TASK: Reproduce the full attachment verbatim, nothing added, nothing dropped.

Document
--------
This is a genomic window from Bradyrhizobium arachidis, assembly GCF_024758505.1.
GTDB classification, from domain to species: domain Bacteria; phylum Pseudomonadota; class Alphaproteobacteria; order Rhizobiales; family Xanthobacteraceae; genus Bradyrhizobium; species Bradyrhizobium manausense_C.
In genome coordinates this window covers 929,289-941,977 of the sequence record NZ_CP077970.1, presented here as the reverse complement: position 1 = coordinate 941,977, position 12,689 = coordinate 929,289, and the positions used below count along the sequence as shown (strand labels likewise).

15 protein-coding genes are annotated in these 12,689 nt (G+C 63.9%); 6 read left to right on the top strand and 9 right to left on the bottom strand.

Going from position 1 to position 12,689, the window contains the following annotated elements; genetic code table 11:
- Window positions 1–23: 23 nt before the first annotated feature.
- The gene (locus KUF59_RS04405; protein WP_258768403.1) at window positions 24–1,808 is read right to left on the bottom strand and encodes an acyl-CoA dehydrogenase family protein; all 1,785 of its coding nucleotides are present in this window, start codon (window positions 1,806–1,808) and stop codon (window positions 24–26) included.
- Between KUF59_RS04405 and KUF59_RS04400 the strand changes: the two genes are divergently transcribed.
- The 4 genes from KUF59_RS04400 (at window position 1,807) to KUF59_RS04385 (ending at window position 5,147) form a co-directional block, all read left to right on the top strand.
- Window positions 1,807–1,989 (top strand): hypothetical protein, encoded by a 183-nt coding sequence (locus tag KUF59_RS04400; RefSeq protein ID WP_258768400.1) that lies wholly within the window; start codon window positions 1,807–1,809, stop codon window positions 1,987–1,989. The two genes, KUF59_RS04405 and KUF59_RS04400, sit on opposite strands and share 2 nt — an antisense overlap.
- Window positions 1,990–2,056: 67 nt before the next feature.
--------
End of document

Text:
This is a genomic window from Bradyrhizobium arachidis, assembly GCF_024758505.1.
GTDB classification, from domain to species: domain Bacteria; phylum Pseudomonadota; class Alphaproteobacteria; order Rhizobiales; family Xanthobacteraceae; genus Bradyrhizobium; species Bradyrhizobium manausense_C.
In genome coordinates this window covers 929,289-941,977 of the sequence record NZ_CP077970.1, presented here as the reverse complement: position 1 = coordinate 941,977, position 12,689 = coordinate 929,289, and the positions used below count along the sequence as shown (strand labels likewise).

15 protein-coding genes are annotated in these 12,689 nt (G+C 63.9%); 6 read left to right on the top strand and 9 right to left on the bottom strand.

Going from position 1 to position 12,689, the window contains the following annotated elements; genetic code table 11:
- Window positions 1–23: 23 nt before the first annotated feature.
- The gene (locus KUF59_RS04405; protein WP_258768403.1) at window positions 24–1,808 is read right to left on the bottom strand and encodes an acyl-CoA dehydrogenase family protein; all 1,785 of its coding nucleotides are present in this window, start codon (window positions 1,806–1,808) and stop codon (window positions 24–26) included.
- Between KUF59_RS04405 and KUF59_RS04400 the strand changes: the two genes are divergently transcribed.
- The 4 genes from KUF59_RS04400 (at window position 1,807) to KUF59_RS04385 (ending at window position 5,147) form a co-directional block, all read left to right on the top strand.
- Window positions 1,807–1,989 (top strand): hypothetical protein, encoded by a 183-nt coding sequence (locus tag KUF59_RS04400; RefSeq protein ID WP_258768400.1) that lies wholly within the window; start codon window positions 1,807–1,809, stop codon window positions 1,987–1,989. The two genes, KUF59_RS04405 and KUF59_RS04400, sit on opposite strands and share 2 nt — an antisense overlap.
- Window positions 1,990–2,056: 67 nt before the next feature.